Summary: I've been asked this a number of times in the last few weeks, so I'll say for the record Windows CE does not currently have ASP.Net support nor is it on our plan of record. We have a very good subset of ISAPI extensions, ISAPI Filters, and ASP Pages but we don't have a managed web server story.
Want to do it yourself?
Suppose you want to write your own ASP.Net for CE? There's nothing stopping you though it would be tricky. Some German college students asked me how to do this a few weeks ago, for the very curious here's my slightly polished response.
The hardest part here is that you can't call managed code from within any native process. So you can't write an ISAPI extension that just calls C# objects, since the ISAPI & Web Server are both running from within services.exe.
This means your options are:1) Write a web server from scratch using C# that is ASP.Net smart. I don't really recommend this unless you happen to have a C# web server to start out with. The CE Web Server does bunches of stuff for you like HTTP parsing, user validation, SSL, etc etc etc which even if you started with C# would be a fair amount of work to re-invent.
2) Write an ISAPI extension that proxies HTTP requests on to another process written in C#. The C# will then look at the HTTP headers, POST data, etc... and be the ASP.Net implementor and will return whatever data it wants to back to the ISAPI extension which in turn returns it to the client.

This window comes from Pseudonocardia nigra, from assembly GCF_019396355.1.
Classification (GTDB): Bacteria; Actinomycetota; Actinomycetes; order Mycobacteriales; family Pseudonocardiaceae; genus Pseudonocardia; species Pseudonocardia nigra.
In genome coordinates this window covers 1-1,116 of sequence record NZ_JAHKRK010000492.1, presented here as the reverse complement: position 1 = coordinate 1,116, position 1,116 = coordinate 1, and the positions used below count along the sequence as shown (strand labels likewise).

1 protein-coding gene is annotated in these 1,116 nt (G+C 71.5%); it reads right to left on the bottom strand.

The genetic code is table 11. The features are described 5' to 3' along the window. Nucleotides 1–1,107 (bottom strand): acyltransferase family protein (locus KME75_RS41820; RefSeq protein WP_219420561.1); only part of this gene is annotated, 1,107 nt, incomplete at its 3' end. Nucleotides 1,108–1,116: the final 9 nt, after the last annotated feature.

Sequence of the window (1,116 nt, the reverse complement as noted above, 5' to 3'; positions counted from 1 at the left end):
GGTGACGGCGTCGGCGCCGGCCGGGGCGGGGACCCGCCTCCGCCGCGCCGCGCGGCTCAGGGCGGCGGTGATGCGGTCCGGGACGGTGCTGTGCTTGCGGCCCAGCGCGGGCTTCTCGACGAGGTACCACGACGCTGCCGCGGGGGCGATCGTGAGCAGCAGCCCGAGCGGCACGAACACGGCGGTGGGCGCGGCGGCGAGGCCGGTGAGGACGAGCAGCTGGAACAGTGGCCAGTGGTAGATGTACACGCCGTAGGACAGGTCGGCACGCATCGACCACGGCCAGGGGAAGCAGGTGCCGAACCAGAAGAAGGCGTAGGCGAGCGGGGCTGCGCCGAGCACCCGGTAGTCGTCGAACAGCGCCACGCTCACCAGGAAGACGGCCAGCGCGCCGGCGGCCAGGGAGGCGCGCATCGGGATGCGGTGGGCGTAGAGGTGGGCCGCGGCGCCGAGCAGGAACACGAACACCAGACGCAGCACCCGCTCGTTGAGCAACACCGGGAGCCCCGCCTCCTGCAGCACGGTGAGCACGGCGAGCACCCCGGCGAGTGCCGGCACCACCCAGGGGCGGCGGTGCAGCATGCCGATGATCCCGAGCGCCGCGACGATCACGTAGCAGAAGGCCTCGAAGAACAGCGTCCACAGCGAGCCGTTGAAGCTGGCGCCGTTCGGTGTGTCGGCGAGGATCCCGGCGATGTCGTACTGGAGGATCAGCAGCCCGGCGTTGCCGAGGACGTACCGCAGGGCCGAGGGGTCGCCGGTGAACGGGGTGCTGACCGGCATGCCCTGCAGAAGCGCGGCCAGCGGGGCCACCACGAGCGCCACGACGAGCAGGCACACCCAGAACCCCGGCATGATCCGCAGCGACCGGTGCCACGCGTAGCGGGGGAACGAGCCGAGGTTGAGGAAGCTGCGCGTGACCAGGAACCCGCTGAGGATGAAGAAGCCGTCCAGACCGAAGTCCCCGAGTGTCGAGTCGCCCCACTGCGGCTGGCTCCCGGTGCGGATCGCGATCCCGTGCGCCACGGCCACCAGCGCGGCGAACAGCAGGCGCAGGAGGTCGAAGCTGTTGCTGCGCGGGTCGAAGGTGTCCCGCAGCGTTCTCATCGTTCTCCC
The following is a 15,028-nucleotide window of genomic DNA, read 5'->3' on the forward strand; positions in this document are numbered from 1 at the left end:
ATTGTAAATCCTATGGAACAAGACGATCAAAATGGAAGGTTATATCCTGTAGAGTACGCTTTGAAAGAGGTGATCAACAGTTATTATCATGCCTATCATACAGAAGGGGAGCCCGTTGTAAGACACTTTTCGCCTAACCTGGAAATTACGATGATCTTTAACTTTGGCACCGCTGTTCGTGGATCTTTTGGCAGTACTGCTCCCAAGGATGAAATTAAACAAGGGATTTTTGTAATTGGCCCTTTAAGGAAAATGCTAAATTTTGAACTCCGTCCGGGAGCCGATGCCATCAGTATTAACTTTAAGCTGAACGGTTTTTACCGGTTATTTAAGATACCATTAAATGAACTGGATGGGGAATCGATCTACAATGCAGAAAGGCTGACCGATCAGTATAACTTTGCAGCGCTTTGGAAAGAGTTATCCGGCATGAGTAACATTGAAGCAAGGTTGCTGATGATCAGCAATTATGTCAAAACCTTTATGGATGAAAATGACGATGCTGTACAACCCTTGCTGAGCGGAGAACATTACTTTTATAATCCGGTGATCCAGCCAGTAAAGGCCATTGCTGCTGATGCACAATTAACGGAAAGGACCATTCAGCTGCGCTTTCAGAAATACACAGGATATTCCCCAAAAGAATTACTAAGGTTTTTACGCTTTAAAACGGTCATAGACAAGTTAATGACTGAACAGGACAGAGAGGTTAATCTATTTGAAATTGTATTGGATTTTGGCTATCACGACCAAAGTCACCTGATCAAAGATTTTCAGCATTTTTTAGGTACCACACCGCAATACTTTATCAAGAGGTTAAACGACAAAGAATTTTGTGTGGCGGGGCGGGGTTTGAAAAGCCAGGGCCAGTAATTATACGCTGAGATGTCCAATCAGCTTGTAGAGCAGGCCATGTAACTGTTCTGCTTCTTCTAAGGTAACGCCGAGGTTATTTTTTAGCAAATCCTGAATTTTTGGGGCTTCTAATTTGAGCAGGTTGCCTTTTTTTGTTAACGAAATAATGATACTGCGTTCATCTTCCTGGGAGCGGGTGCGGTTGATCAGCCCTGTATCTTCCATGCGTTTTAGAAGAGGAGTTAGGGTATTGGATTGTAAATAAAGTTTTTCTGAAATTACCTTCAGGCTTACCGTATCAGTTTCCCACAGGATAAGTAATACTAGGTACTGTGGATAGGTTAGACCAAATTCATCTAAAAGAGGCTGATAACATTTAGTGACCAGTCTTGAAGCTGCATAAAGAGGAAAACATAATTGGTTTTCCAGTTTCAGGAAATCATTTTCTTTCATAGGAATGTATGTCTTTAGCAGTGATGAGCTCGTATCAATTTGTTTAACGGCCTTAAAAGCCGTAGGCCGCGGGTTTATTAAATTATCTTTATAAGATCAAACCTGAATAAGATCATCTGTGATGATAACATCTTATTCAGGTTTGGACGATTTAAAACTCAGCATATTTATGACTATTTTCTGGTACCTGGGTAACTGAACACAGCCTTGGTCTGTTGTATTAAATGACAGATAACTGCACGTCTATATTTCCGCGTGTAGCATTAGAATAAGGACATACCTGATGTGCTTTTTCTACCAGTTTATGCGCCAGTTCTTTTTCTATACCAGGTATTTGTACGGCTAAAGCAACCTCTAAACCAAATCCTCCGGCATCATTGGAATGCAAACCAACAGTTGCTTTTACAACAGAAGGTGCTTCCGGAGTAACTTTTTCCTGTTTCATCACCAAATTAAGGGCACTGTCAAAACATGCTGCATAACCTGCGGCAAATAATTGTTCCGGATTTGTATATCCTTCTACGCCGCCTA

You don't have to proxy the request in raw form exactly as it was received on the wire. You can put it in some easy to use data structure that has the key fields already parsed out and then ship that across process. If I were to implement this, I would go with this option.
I was able to get the key portions of standard ASP in about 5000 lines of code (without going into the details ASP on the desktop is a bit bigger than this :), though in fairness it does a lot more too). So if you carefully subsetted out the ASP.Net required for the scenario you could probably get a pretty good bang for the buck once you got the interprocess communication stuff down.
[Author: John Spaith]